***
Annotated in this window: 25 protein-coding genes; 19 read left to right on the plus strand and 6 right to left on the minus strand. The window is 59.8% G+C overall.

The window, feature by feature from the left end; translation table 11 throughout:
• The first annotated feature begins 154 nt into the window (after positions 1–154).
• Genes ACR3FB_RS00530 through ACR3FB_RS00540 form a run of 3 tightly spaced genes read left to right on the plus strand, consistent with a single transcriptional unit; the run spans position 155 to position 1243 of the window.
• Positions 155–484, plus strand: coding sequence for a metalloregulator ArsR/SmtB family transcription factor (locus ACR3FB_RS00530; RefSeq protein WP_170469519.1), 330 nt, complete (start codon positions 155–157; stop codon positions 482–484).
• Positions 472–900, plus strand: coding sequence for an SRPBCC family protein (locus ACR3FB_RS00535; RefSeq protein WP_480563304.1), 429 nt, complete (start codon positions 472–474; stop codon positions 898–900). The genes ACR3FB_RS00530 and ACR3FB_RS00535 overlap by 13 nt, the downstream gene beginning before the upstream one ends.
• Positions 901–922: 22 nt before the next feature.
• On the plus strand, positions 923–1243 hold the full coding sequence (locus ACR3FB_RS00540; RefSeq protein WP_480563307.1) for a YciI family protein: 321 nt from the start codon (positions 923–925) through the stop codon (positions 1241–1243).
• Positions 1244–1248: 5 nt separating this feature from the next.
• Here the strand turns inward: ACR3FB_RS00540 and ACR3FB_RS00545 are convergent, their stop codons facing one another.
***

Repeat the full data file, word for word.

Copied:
Annotated in this window: 25 protein-coding genes; 19 read left to right on the plus strand and 6 right to left on the minus strand. The window is 59.8% G+C overall.

The window, feature by feature from the left end; translation table 11 throughout:
• The first annotated feature begins 154 nt into the window (after positions 1–154).
• Genes ACR3FB_RS00530 through ACR3FB_RS00540 form a run of 3 tightly spaced genes read left to right on the plus strand, consistent with a single transcriptional unit; the run spans position 155 to position 1243 of the window.
• Positions 155–484, plus strand: coding sequence for a metalloregulator ArsR/SmtB family transcription factor (locus ACR3FB_RS00530; RefSeq protein WP_170469519.1), 330 nt, complete (start codon positions 155–157; stop codon positions 482–484).
• Positions 472–900, plus strand: coding sequence for an SRPBCC family protein (locus ACR3FB_RS00535; RefSeq protein WP_480563304.1), 429 nt, complete (start codon positions 472–474; stop codon positions 898–900). The genes ACR3FB_RS00530 and ACR3FB_RS00535 overlap by 13 nt, the downstream gene beginning before the upstream one ends.
• Positions 901–922: 22 nt before the next feature.
• On the plus strand, positions 923–1243 hold the full coding sequence (locus ACR3FB_RS00540; RefSeq protein WP_480563307.1) for a YciI family protein: 321 nt from the start codon (positions 923–925) through the stop codon (positions 1241–1243).
• Positions 1244–1248: 5 nt separating this feature from the next.
• Here the strand turns inward: ACR3FB_RS00540 and ACR3FB_RS00545 are convergent, their stop codons facing one another.